9 Things You Never Knew About Caloundra

January 11, 2024

Caloundra is famous for its relaxed lifestyle and its six stunning beaches.

But it’s also home to some fascinating stories and hidden secrets that even locals might not have discovered.

We unearth nine facts you may not know about Caloundra.

1. Caloundra’s name is indigenous and relates to the local beech trees

According to Sunshine Coast Council, the name Caloundra stems from two words in the Gubbi Gubbi dialect, which relate to the local beech trees. These were plentiful in the area before the local timber trade took off. They are:

“kal’owen” or beech tree (Gmelina leichhardtii) and

“‘Dha’, abbreviated from ‘dhagun’, or place, meaning ‘place of beech tree’.

There have been many spellings, including Kalowen, Cullawanda or Galouwen, but by 1865 the name Caloundra was commonly used.

2. The first white residents were castaways

In 1863, a group of men separated from their ship during a storm became the first white residents of Caloundra. According to Sunshine Coast Council:

“In April 1863 during cyclonic squalls thirteen men were separated from their ship Queen of the Colonies and were marooned at present day Moffat Beach. The twelve surviving castaways were the first known, though involuntary, white residents of Caloundra.”

But there’s much more to this story. The men had been sent ashore to bury the doctor’s wife, after she passed away onboard. While stranded, for over two weeks they survived on a diet of shellfish, and attempted to walk to Brisbane. Before being found, they are believed to have carved the ship’s name on a pandanus tree at Moffat Beach (though some dispute the story), which was replaced with a monument in 1963.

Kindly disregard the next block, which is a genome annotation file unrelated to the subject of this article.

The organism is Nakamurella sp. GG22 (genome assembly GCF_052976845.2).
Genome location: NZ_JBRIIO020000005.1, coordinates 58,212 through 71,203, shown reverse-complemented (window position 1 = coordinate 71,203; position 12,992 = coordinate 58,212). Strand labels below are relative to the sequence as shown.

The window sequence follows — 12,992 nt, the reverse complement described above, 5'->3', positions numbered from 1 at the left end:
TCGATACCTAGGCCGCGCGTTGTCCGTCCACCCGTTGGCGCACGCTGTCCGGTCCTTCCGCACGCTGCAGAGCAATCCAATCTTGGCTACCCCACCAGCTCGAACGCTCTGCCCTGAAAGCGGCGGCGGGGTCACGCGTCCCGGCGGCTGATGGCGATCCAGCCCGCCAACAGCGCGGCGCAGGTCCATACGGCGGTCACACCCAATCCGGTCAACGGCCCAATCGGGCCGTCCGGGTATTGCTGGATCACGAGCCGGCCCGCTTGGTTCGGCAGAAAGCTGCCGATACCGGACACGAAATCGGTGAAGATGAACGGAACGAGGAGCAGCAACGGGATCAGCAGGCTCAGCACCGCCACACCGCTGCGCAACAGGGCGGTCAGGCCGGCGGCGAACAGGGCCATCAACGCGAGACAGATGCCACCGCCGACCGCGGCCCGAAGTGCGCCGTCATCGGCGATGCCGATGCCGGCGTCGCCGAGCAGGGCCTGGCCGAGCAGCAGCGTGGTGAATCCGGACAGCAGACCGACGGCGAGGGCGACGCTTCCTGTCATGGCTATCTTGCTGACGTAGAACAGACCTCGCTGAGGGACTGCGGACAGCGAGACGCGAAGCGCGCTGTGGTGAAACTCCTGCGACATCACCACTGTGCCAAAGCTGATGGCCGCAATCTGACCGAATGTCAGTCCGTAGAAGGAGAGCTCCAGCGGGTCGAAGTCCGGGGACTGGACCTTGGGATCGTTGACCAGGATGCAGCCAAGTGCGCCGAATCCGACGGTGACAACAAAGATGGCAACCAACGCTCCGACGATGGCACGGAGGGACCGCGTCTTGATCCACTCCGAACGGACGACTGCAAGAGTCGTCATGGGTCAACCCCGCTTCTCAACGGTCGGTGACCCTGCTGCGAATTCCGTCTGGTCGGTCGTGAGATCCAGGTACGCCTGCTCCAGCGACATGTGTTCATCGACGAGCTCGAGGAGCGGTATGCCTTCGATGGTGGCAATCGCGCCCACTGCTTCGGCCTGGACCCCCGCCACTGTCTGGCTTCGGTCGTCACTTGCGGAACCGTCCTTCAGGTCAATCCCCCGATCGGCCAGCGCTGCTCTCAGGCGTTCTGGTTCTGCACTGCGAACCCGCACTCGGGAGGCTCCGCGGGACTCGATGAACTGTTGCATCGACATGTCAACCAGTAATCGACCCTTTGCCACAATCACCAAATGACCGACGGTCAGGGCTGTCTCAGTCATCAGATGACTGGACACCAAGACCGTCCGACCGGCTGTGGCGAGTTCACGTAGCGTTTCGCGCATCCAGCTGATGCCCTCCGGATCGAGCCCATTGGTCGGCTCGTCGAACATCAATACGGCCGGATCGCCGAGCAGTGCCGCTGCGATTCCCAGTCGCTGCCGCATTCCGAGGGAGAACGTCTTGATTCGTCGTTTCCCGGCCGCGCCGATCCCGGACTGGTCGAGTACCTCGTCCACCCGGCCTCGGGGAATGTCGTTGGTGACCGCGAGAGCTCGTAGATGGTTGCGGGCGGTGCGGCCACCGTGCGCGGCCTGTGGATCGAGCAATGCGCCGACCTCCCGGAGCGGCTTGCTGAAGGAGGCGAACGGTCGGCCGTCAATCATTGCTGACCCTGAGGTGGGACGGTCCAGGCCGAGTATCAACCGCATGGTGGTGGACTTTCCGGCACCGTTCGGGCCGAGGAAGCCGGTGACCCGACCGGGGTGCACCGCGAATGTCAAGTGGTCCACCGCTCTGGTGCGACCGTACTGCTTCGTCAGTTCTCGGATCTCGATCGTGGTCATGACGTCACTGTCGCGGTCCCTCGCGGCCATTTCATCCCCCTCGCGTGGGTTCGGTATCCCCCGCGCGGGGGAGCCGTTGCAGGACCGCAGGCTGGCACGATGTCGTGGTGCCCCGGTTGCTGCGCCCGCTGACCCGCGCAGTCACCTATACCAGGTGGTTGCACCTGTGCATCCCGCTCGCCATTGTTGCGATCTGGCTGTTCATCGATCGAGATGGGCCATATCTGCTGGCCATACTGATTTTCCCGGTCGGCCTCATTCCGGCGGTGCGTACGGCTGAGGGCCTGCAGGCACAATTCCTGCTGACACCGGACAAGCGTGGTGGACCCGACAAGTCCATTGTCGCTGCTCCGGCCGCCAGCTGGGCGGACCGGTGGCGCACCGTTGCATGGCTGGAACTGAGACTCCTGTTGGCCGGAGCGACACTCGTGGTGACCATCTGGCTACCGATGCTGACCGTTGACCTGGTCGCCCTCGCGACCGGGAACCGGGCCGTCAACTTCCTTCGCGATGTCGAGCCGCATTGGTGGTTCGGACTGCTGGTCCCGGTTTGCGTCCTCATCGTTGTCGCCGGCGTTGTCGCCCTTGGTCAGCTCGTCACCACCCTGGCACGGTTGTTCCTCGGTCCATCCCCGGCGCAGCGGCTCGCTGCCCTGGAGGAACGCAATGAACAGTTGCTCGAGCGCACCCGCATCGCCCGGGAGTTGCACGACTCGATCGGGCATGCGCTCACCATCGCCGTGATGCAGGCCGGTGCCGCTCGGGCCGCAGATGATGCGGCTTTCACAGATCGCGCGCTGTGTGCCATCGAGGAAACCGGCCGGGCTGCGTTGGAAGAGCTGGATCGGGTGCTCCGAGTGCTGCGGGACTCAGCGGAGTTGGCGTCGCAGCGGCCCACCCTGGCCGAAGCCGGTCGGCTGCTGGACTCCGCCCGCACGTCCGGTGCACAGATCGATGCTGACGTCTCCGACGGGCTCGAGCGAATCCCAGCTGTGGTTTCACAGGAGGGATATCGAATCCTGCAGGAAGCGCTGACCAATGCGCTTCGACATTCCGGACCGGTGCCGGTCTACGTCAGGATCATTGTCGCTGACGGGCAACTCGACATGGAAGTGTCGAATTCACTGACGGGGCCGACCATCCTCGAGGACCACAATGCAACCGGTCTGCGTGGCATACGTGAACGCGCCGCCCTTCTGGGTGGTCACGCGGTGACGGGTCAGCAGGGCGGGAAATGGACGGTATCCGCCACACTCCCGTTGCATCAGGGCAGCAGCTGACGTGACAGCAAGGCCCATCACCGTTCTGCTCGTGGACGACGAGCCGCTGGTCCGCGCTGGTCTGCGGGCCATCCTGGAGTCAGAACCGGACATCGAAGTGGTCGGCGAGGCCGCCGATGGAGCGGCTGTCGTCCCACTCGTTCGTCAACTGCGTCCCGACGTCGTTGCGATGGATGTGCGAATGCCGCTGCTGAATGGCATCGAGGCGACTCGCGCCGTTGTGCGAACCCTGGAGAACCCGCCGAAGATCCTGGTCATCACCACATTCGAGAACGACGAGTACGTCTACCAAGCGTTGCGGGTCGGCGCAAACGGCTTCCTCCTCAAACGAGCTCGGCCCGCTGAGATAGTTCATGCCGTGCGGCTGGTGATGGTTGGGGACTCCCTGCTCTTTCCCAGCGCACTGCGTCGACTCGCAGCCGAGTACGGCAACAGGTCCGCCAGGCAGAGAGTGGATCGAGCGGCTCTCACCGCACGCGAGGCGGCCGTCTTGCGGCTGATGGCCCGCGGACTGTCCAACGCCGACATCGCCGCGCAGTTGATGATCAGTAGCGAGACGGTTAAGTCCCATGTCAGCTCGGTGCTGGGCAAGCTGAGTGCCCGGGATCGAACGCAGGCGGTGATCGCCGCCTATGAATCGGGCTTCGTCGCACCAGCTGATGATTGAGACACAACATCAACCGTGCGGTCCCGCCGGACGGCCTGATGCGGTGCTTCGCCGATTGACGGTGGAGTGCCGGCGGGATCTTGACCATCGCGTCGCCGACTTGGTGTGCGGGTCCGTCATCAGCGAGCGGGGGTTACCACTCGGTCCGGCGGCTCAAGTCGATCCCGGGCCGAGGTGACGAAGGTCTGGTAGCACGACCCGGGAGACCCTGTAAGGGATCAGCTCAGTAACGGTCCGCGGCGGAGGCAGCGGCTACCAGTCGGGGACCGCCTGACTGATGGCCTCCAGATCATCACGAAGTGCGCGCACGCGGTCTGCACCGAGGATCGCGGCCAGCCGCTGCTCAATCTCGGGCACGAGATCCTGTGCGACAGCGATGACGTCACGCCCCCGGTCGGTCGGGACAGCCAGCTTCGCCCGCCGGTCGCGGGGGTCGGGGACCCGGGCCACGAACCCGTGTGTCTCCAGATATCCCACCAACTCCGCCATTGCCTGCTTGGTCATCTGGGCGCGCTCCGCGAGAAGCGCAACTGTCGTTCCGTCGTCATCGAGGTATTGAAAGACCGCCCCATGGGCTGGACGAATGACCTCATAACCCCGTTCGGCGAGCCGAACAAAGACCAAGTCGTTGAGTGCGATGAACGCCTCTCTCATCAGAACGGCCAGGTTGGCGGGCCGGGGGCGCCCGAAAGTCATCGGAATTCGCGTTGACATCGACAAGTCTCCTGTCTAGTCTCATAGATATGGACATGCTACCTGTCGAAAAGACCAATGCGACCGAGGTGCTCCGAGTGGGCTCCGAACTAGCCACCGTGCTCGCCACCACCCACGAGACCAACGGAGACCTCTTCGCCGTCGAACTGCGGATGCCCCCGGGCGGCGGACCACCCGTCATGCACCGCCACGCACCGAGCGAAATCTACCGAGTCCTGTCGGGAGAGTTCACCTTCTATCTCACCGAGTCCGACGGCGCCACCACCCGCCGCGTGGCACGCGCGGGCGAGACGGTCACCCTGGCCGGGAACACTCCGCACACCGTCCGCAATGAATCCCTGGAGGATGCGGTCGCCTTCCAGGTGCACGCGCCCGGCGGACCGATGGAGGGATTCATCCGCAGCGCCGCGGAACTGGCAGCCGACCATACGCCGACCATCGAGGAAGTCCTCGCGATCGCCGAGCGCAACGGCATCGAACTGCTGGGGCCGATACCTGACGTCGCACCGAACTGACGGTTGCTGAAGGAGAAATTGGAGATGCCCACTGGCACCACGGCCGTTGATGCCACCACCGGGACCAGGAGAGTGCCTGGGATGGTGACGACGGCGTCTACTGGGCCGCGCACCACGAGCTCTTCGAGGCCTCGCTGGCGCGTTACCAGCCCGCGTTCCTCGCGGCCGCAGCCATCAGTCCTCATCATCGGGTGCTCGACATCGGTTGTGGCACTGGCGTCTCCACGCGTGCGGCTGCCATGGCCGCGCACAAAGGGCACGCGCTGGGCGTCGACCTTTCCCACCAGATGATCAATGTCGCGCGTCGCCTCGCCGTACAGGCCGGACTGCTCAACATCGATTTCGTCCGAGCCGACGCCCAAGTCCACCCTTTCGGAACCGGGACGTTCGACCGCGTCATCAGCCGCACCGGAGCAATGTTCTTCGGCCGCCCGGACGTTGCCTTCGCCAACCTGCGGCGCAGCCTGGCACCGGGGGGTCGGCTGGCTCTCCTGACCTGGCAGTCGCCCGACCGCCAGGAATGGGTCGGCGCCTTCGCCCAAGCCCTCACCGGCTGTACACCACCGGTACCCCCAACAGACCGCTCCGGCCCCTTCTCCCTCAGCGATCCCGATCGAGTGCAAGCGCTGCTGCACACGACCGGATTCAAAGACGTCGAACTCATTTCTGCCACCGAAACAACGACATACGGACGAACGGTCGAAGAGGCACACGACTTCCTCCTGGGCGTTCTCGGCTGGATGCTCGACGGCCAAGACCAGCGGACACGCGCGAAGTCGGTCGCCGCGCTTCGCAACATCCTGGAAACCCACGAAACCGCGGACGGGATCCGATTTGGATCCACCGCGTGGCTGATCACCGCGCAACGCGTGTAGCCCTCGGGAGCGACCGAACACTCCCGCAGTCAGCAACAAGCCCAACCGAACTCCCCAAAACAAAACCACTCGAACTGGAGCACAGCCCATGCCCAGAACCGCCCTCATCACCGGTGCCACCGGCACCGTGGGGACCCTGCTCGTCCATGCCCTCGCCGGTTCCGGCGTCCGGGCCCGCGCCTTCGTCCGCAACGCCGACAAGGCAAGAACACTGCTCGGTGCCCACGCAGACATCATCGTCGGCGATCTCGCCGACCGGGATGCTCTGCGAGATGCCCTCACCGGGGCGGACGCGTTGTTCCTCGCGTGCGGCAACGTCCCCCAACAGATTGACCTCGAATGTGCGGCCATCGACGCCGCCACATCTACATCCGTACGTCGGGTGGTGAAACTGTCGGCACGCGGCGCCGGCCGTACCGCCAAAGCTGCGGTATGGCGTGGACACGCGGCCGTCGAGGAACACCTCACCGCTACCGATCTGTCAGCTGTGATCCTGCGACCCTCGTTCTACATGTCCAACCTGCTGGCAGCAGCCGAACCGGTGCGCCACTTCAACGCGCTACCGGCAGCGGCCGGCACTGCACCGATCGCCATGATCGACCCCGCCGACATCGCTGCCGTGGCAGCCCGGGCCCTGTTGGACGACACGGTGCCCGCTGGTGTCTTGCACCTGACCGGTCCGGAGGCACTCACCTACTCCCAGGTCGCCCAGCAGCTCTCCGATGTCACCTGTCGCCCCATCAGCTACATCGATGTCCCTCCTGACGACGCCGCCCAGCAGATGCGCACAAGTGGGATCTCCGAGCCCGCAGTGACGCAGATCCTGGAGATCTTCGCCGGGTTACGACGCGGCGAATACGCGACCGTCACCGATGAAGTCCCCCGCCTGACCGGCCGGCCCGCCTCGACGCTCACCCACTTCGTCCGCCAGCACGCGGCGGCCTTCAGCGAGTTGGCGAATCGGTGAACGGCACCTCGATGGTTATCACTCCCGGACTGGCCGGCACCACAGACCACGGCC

3. From the first house to a township

In 1875, English immigrant, newspaper owner and politician, Robert Bulcock, bought land in the area. He built the first house here in 1878. It was called “The Homestead”, (visible on this later map) and was located on a knoll facing the Passage and what is now called Bulcock Beach.

A town was surveyed in the 1870s, with land sales beginning in 1883. A subdivision map from 28 August 1883 shows streets the same as we know them today, and describes the area: “the land is of a sandstone nature, undulating and ridgy, heavily timbered with Gum, Bloodwood, Tea-tree and Oak”.

A colourful subdivision map of the Bulcock Estate from 1917 shows Caloundra growing, and advertises it as “the sportsman’s paradise for fishing, surfing and boating” and “the cream of the seaside resorts”.

4. World War Two changed our town

During the Second World War (1939 to 1945) the Australian Defence Force classified Caloundra as a restricted area. Around 30 units were stationed or deployed from Caloundra, and Kings Beach was used as a parade ground. Homes were commandeered and Caloundra School in Queen Street became the headquarters for the American Army, followed by the Australian Coast Artillery.

The town grew rapidly when the war ended as it was familiar to thousands of military personnel and their families. It also became popular with holidaymakers.

5. Tourism is part of the fabric of our town and an important part of our heritage

Caloundra has a proud history of tourism. Shelly Beach was the site of the first hotel, built in 1885, and by 1905 Wilson’s Guest House on Dicky Beach was housing travellers.